If your company does not do background investigations as part of your pre-employment screening procedure, you should start today. Don't let the cost scare you away. Competent companies charge as little as $25 for a service that includes a report of a person's criminal history, driving records, credit history, social security number verification and other important information. This information should be matched against that given in the applicant's employment application, and should also be considered on its own.
What to Look for at the Job Interview
One of the scariest things about terrorists is that they look just like you and me. While they might be evil, terrorists are not crazy. Indeed, terrorist recruiters seek out people who are reasonably intelligent and who don't stand out in a crowd. These are members who won't jeopardize the group itself. Thus, a terrorist sitting across the desk from you will look and sound just like any other job candidate.
While psychologists have not yet found a terrorist personality profile, there are a number of traits that most terrorists have in common. It is important to be aware of them, and to use interview questions that will give you a hint that the person might be a threat.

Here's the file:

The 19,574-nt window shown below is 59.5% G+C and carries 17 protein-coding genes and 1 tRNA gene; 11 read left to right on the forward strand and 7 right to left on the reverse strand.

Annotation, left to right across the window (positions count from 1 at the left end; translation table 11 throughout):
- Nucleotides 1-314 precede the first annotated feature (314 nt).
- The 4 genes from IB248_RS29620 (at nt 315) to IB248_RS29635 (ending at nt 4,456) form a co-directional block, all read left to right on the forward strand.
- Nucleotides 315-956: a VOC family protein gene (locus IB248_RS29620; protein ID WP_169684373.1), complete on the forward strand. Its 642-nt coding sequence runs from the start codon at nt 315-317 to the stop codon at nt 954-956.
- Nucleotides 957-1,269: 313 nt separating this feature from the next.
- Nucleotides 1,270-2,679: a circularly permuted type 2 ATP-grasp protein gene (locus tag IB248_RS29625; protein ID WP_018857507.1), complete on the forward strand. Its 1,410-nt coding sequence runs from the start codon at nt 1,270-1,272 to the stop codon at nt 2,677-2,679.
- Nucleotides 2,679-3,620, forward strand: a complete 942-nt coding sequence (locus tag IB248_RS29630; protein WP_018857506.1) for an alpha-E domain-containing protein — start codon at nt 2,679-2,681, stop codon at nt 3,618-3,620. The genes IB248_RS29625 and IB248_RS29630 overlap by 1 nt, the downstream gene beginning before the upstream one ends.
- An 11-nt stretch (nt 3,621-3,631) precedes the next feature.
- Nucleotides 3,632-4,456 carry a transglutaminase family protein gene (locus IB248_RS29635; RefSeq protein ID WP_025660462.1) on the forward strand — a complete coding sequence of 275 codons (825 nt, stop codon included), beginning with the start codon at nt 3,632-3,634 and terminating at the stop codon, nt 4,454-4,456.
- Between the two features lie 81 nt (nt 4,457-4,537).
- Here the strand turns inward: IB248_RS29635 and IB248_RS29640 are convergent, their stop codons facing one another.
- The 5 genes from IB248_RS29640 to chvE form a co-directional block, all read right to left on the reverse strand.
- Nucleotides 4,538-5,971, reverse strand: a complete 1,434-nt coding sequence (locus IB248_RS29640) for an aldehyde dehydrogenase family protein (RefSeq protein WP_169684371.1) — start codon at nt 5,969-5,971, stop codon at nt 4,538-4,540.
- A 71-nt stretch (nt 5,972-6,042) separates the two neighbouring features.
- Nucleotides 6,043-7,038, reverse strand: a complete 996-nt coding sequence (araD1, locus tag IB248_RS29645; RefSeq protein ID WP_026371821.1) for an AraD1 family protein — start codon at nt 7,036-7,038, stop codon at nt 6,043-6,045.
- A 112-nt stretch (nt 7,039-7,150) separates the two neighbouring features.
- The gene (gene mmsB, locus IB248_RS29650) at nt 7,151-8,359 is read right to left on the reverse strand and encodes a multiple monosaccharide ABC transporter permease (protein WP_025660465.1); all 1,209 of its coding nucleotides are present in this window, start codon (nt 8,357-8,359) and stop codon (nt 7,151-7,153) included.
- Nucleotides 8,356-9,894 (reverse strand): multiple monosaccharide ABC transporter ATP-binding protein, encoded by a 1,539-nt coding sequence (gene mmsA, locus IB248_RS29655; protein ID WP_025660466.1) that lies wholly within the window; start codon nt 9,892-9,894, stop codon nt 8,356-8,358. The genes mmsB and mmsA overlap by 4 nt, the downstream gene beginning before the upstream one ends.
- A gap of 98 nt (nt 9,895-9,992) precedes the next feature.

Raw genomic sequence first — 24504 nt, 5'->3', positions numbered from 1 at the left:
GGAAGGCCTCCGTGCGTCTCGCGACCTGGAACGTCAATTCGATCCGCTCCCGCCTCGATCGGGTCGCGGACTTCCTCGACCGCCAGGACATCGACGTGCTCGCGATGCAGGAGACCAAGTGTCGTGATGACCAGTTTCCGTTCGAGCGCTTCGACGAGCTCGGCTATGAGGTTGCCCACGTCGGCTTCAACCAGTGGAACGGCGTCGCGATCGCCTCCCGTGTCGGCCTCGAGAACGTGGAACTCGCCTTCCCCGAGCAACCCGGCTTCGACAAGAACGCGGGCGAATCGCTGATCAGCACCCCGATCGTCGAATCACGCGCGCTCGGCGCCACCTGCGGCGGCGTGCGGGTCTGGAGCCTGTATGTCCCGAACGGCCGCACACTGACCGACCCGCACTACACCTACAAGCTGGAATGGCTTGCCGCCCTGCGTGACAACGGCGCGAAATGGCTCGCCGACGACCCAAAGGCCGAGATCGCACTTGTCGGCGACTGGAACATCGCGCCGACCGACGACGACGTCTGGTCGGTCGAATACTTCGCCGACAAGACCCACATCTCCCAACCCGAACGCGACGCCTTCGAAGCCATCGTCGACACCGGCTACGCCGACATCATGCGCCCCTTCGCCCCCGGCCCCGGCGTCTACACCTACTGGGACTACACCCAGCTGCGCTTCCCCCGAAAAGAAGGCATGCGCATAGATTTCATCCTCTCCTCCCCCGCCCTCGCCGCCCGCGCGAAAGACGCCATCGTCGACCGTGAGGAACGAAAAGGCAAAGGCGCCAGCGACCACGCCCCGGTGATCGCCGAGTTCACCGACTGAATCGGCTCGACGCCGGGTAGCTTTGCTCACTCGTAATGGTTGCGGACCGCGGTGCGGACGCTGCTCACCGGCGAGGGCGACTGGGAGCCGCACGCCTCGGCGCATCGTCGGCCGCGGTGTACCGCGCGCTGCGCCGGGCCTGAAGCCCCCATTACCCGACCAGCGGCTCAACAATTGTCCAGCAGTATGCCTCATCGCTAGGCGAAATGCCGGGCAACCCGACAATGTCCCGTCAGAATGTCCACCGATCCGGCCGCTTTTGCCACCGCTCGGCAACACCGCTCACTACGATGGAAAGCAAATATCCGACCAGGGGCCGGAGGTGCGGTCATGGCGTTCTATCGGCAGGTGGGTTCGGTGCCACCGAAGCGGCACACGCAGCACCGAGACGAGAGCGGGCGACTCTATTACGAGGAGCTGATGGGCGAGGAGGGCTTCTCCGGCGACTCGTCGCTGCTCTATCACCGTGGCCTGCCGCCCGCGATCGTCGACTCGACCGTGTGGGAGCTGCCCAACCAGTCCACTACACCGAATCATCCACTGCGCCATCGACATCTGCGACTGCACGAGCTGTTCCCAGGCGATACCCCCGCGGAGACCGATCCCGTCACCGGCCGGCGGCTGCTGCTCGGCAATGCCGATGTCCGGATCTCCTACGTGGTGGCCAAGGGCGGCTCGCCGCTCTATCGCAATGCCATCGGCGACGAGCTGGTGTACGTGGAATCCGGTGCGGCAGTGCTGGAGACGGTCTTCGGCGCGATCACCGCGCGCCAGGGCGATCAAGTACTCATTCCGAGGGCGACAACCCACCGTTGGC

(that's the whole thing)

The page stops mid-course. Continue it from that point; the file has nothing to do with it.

Most terrorists possess the following traits:
You should ask questions during the interview that tells you whether or not the applicant possesses most or all of these traits. For example, a question that gives us an idea of self-esteem might be, "What accomplishments are you most proud of?" A person with low self-esteem is not truly proud of anything he's done, and will have to work hard to think of an answer. Take note of long pauses here.
To see if the person is dissatisfied with his life, you might ask, "What are the three things you like most about your life?" A terrorist will have to work hard just to come up with one or two things.
To gauge antisocial motivation, a good question would be, "Are there some kinds of people you just don't like?" Beware of the applicant who has a long list of these people, or who describes people like you and your employees and co-workers.
Questions should be developed for all of the above traits. If an applicant shows indications of possessing most of them, you may be interviewing a terrorist. While not all people who share these traits are terrorists, all terrorists share them. In times like these, it's better to be safe than sorry.
The vast majority of people who apply for jobs with your company will not be terrorists. That should not stop you from being alert and aware. Even though most people at airports don't have evil intentions, everyone who intends to board an aircraft is carefully screened. As long as there is a terrorist threat to our country, we must continue to be vigilant in all aspects of our lives.
Dr. Rovner is a psychologist in Los Angeles. He consults to business, government and law enforcement agencies about a variety of issues, including terrorist psychology. You may call him at (818) 340-6963 or send email to Lou@TheInterviewDoc.com.